January 2014 Auction Ends Thursday, January 30th, 5pm Pacific


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Dwight D. Eisenhower typed letter signed as President, dated 3 April 1956 on ''Personal and Confidential'' White House letterhead. Here, Eisenhower writes to his more conservative brother, Edgar, laying out the unintended consequences of the Bricker Amendment were it to be passed (it ultimately was not). Particularly, Eisenhower envisions the implications it would have on disarmament in Russia, which the President saw as vital. Reads in full: ''Dear Ed: Here are the elements of a legal problem that I put up to you for an opinion. I admit that you can, like the Supreme Court, refuse to answer a hypothetical question, but in my position I am forced to consider these and make decisions on the conclusions I form. Let us make certain assumptions. (a) That the Bricker Amendment has been passed in a form somewhat as follows: 'Any treaty or other international agreement that is in violation of any provision of this Constitution shall have no force or effect.' (b) That I, with the State Department, have at last succeeded in establishing satisfactory mutual inspectional systems with the Russians of which -- as a preliminary to a partial disarmament plan -- the purpose would be to get a plan started that would initially allow us to cut some five to six billions off a thirty-seven billion annual expenditure program for the armed services. (We are now talking in very great amounts; sums that account in their total for far more than half our yearly budget.) Now as this international arrangement proceeds, we are very careful to look into all of the hidden repositories of arms and armaments that we Russians would have. For example, we would demand that the forces of their satellites, as well as of the so-called independent Republics -- the Ukraine and so on -- all be counted in the total armaments to which the Soviets would be entitled. In the same way, we would have to agree that we were talking about the sum total of warlike arms and armaments maintained in the whole United States. Of course the Russians know every single detail of our organization, including our Federalized form of government. Quite naturally, therefore, they will say that, since the matter of reserves is always important to a military system, the National Guard must be included in the framework of the military structure our country could maintain. This would be only fair. So, we assume that in this treaty the United States and the Soviets succeed in devising a mutually agreeable disarmament plan on the basis I have just outlined. It would be one in which we would have every confidence because of our unlimited power of inspection to see that the other fellow didn't break its terms. He would have the same privilege with respect to us. (c) Now we assume that the treaty goes before the Senate where it is received with great acclaim because it offers some beginning to the lifting of the great burden of armaments; a burden that is not only in itself depressing and damaging to our efforts to raise standards, but carries the threat always of an unspeakable type of war. So we assume that the treaty passes with practically a unanimous vote in the Senate. (d) The next assumption is that some State decides to maintain -- at its own expense -- larger armaments than the Federal Government had agreed to in the treaty. It does so under the second amendment to the Constitution, which you remember states that the right of the people to bear arms shall not be infringed. My question is: What is the answer? If you do know the answer, please let me have it at your convenience because no one else to whom I have talked sees any real way out of the difficulty. But I do know that if we don't, in the years immediately ahead of us, find some way to stop this arms race, this poor old world is in for a kind of trouble that it has never before experienced. It could be so serious as to leave any discussion about the Constitution largely academic. On a lighter subject, I have decided to go to Augusta on the ninth of April, returning here the evening of the sixteenth or the morning of the seventeenth. I hope these dates are such that we can arrange to have a game here in Washington after I return, or that you could come down to Augusta for a couple of rounds there. I think that my son John will be flying down to join me on Thursday morning, the twelfth, and he will stay through Sunday, the fifteenth. If that could fit in with any plans of yours, I could arrange for you to fly down and back with him. I can get you plenty of clubs and equipment of that sort, but my shoes are too large for you. Love to Lucy and Janis, and as always the best to yourself...'' Signed boldly, ''D.E.'' Four page letter, measuring 7'' x 10.25'', has expected folds from mailing, else near fine.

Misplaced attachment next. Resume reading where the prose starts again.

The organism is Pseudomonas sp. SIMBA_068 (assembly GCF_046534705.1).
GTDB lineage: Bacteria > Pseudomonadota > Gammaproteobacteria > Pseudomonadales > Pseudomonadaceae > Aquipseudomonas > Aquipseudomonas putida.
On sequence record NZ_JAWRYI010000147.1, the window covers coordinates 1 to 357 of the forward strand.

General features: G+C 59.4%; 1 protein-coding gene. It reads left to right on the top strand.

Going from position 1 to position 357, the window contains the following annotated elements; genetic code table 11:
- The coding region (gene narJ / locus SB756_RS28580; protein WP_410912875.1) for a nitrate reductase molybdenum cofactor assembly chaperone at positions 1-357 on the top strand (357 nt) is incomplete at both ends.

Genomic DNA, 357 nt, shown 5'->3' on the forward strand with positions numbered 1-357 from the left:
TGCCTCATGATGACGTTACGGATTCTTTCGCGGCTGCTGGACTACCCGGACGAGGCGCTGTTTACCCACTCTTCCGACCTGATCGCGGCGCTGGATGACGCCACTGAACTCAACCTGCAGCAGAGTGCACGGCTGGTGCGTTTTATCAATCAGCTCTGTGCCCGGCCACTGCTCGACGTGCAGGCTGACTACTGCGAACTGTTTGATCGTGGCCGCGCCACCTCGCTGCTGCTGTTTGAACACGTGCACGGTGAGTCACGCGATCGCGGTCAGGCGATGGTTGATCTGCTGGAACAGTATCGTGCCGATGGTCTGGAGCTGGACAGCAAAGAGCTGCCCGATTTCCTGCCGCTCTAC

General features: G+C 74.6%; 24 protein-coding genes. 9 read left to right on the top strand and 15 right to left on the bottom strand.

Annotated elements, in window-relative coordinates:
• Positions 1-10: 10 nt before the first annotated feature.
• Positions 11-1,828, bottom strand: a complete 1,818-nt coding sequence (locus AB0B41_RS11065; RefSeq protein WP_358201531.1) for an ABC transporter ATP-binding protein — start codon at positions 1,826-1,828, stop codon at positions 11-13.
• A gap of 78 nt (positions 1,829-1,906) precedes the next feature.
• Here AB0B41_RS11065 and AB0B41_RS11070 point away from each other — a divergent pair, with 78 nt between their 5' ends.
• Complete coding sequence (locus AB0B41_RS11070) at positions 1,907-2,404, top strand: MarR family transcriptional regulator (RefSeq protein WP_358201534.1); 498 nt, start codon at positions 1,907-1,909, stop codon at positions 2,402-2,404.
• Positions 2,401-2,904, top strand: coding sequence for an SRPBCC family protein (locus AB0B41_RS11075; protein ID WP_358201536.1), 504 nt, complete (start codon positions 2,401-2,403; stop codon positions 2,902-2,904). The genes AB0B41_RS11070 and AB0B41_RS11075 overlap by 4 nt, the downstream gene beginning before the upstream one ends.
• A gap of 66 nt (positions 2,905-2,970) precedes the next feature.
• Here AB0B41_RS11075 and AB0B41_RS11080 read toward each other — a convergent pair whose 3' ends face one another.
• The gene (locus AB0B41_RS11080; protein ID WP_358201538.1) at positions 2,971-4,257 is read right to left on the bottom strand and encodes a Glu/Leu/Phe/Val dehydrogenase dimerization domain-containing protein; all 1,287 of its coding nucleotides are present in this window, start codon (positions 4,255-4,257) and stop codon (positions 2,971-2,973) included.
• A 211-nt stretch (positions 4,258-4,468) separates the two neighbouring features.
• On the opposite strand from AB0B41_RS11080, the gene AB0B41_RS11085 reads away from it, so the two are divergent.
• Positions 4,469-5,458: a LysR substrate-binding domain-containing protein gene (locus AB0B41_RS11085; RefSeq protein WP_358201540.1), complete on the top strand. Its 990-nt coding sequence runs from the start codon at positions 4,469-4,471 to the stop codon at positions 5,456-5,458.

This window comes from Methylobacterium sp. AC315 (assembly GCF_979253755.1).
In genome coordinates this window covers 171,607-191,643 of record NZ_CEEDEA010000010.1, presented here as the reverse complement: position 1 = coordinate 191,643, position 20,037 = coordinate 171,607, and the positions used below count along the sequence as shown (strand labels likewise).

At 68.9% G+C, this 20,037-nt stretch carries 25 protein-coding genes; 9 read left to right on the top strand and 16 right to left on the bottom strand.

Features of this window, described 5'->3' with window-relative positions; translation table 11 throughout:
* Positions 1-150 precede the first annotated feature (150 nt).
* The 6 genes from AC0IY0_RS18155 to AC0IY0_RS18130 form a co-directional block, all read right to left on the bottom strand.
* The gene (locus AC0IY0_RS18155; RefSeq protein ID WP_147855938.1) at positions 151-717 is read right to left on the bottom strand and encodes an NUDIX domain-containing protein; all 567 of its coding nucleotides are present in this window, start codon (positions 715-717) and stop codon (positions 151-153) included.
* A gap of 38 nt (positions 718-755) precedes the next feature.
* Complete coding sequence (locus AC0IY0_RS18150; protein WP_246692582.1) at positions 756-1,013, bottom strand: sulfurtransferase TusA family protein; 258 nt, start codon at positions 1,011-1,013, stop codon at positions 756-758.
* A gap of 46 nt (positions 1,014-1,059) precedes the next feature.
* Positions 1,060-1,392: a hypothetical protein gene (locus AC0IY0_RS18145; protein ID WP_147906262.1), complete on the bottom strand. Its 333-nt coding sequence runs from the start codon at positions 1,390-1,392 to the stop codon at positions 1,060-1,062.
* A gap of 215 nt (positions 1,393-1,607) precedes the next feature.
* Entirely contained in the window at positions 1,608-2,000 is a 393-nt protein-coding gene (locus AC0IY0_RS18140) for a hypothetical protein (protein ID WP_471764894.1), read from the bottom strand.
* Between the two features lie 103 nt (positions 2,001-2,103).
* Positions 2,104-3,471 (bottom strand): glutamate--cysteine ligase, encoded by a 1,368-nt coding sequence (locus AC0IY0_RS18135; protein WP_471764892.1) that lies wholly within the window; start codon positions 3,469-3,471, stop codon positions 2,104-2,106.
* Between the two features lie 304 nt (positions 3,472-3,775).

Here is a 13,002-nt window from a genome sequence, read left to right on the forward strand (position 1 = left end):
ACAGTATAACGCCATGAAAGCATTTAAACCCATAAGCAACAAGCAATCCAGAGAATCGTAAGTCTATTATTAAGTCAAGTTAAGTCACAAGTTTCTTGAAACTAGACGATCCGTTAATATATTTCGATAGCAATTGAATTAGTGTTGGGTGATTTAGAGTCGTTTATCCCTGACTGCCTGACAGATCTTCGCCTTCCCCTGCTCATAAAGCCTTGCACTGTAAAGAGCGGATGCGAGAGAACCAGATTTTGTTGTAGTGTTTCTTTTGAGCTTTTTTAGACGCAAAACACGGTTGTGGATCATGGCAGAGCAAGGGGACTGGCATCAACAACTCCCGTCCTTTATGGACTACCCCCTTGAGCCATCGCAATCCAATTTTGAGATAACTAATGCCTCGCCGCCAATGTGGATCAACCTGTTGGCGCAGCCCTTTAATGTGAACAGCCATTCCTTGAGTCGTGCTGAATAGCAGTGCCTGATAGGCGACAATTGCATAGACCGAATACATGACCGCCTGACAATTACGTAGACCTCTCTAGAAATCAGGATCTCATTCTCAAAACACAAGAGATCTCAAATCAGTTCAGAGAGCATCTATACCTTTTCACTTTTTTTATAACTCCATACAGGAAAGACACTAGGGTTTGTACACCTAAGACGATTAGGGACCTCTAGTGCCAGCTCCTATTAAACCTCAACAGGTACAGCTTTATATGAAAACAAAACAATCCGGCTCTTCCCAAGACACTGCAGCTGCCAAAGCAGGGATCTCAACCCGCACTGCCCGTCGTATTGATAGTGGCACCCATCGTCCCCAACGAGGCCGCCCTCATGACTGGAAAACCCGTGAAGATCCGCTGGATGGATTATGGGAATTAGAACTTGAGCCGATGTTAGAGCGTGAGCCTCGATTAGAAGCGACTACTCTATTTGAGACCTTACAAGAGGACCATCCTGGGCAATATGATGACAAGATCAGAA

Exceptional Dwight D. Eisenhower Letter Signed as President -- Regarding the Soviet Arms Race, Nuclear Threat of an ''unspeakable type of war'', Military Spending & the 2nd Amendment
Exceptional Dwight D. Eisenhower Letter Signed as President -- Regarding the Soviet Arms Race, Nuclear Threat of an ''unspeakable type of war'', Military Spending & the 2nd Amendment
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Minimum Bid: $2,000
Final prices include buyers premium.: $0
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Auction closed on Thursday, January 30, 2014.
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